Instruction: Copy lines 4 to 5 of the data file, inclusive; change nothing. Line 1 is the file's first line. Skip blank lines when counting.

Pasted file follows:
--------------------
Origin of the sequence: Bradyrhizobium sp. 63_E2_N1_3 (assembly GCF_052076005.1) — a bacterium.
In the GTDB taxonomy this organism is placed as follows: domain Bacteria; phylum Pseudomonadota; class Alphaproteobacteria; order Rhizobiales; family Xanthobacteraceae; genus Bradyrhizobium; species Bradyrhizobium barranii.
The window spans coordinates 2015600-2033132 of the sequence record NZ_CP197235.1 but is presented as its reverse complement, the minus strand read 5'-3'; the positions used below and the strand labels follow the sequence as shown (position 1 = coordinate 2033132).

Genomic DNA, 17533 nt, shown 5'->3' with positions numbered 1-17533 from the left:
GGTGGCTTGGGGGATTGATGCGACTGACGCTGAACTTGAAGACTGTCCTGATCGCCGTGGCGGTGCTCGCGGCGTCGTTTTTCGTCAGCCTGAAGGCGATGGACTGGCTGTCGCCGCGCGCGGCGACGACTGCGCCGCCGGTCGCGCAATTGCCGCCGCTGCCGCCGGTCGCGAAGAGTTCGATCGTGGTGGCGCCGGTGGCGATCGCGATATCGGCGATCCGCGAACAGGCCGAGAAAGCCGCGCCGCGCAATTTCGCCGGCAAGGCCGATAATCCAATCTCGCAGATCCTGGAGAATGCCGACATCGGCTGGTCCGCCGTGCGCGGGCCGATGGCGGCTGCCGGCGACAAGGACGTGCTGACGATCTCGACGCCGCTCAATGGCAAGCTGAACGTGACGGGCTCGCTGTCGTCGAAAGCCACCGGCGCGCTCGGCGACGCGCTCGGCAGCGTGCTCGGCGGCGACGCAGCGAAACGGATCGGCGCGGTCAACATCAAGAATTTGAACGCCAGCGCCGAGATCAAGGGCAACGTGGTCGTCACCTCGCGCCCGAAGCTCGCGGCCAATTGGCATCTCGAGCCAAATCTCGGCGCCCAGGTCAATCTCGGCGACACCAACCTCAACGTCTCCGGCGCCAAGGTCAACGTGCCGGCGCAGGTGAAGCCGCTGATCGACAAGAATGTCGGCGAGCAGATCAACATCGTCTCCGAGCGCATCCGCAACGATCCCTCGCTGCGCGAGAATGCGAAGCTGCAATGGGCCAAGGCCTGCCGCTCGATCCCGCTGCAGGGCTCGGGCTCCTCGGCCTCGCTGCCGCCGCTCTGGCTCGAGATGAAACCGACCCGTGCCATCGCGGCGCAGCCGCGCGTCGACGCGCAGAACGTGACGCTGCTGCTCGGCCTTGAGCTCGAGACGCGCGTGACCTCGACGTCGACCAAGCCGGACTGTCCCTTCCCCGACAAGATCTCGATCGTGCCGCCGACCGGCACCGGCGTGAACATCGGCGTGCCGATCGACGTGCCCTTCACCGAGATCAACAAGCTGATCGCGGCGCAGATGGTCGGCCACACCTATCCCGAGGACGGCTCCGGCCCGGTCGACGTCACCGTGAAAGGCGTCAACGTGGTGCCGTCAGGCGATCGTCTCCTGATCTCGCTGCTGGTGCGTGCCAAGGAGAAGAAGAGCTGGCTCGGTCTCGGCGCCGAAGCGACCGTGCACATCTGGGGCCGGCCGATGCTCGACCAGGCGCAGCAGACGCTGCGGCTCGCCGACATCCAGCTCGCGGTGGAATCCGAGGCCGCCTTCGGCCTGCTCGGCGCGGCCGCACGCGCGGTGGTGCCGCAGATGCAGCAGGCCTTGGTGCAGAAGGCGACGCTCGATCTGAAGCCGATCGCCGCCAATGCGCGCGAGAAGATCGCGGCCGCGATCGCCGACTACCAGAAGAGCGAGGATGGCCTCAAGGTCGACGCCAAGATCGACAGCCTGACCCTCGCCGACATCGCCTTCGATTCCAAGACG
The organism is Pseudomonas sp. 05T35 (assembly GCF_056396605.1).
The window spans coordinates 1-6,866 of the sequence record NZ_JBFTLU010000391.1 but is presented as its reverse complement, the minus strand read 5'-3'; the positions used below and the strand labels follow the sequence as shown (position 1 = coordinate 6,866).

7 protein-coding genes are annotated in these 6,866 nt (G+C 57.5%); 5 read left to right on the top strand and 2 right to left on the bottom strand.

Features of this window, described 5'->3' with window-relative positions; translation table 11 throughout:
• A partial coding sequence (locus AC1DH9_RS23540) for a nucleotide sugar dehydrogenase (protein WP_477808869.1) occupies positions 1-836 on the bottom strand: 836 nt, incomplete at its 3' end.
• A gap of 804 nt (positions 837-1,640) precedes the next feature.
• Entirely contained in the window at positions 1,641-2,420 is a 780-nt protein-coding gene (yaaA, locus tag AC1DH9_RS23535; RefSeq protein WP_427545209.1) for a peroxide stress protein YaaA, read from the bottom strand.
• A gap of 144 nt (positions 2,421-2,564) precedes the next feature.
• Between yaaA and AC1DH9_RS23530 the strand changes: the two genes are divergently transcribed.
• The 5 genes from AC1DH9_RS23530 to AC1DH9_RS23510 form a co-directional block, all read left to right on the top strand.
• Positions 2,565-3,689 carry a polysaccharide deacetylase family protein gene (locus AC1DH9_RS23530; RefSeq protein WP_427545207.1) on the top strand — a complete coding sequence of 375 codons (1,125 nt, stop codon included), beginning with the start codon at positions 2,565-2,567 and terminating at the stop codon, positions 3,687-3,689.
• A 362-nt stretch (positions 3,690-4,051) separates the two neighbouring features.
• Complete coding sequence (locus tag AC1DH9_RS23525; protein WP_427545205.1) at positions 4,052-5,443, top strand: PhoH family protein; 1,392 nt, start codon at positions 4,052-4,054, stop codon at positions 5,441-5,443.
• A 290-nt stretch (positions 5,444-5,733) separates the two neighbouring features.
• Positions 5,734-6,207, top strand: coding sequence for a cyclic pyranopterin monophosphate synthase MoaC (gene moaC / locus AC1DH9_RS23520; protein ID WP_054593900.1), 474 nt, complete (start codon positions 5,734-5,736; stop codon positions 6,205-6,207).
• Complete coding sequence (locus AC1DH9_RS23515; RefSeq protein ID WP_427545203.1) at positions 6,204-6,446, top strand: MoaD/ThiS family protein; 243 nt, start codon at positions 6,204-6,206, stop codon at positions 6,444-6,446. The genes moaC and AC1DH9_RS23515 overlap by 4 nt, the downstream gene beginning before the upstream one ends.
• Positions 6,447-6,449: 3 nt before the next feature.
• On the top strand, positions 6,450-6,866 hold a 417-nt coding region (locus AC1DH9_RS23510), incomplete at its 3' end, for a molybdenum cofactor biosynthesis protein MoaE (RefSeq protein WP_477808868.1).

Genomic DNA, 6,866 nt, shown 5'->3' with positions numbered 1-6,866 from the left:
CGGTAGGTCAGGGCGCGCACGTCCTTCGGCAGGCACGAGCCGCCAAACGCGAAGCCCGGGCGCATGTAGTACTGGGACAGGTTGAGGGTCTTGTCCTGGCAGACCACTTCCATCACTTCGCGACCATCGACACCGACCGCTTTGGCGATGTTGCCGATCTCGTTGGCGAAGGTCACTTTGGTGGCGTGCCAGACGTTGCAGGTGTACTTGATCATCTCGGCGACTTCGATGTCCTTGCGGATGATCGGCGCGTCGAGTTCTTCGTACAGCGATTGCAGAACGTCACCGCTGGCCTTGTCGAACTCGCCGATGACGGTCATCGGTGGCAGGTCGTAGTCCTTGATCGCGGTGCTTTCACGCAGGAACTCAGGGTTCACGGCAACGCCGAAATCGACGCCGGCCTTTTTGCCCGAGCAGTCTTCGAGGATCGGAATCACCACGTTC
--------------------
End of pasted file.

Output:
Genomic DNA, 17533 nt, shown 5'->3' with positions numbered 1-17533 from the left:
GGTGGCTTGGGGGATTGATGCGACTGACGCTGAACTTGAAGACTGTCCTGATCGCCGTGGCGGTGCTCGCGGCGTCGTTTTTCGTCAGCCTGAAGGCGATGGACTGGCTGTCGCCGCGCGCGGCGACGACTGCGCCGCCGGTCGCGCAATTGCCGCCGCTGCCGCCGGTCGCGAAGAGTTCGATCGTGGTGGCGCCGGTGGCGATCGCGATATCGGCGATCCGCGAACAGGCCGAGAAAGCCGCGCCGCGCAATTTCGCCGGCAAGGCCGATAATCCAATCTCGCAGATCCTGGAGAATGCCGACATCGGCTGGTCCGCCGTGCGCGGGCCGATGGCGGCTGCCGGCGACAAGGACGTGCTGACGATCTCGACGCCGCTCAATGGCAAGCTGAACGTGACGGGCTCGCTGTCGTCGAAAGCCACCGGCGCGCTCGGCGACGCGCTCGGCAGCGTGCTCGGCGGCGACGCAGCGAAACGGATCGGCGCGGTCAACATCAAGAATTTGAACGCCAGCGCCGAGATCAAGGGCAACGTGGTCGTCACCTCGCGCCCGAAGCTCGCGGCCAATTGGCATCTCGAGCCAAATCTCGGCGCCCAGGTCAATCTCGGCGACACCAACCTCAACGTCTCCGGCGCCAAGGTCAACGTGCCGGCGCAGGTGAAGCCGCTGATCGACAAGAATGTCGGCGAGCAGATCAACATCGTCTCCGAGCGCATCCGCAACGATCCCTCGCTGCGCGAGAATGCGAAGCTGCAATGGGCCAAGGCCTGCCGCTCGATCCCGCTGCAGGGCTCGGGCTCCTCGGCCTCGCTGCCGCCGCTCTGGCTCGAGATGAAACCGACCCGTGCCATCGCGGCGCAGCCGCGCGTCGACGCGCAGAACGTGACGCTGCTGCTCGGCCTTGAGCTCGAGACGCGCGTGACCTCGACGTCGACCAAGCCGGACTGTCCCTTCCCCGACAAGATCTCGATCGTGCCGCCGACCGGCACCGGCGTGAACATCGGCGTGCCGATCGACGTGCCCTTCACCGAGATCAACAAGCTGATCGCGGCGCAGATGGTCGGCCACACCTATCCCGAGGACGGCTCCGGCCCGGTCGACGTCACCGTGAAAGGCGTCAACGTGGTGCCGTCAGGCGATCGTCTCCTGATCTCGCTGCTGGTGCGTGCCAAGGAGAAGAAGAGCTGGCTCGGTCTCGGCGCCGAAGCGACCGTGCACATCTGGGGCCGGCCGATGCTCGACCAGGCGCAGCAGACGCTGCGGCTCGCCGACATCCAGCTCGCGGTGGAATCCGAGGCCGCCTTCGGCCTGCTCGGCGCGGCCGCACGCGCGGTGGTGCCGCAGATGCAGCAGGCCTTGGTGCAGAAGGCGACGCTCGATCTGAAGCCGATCGCCGCCAATGCGCGCGAGAAGATCGCGGCCGCGATCGCCGACTACCAGAAGAGCGAGGATGGCCTCAAGGTCGACGCCAAGATCGACAGCCTGACCCTCGCCGACATCGCCTTCGATTCCAAGACG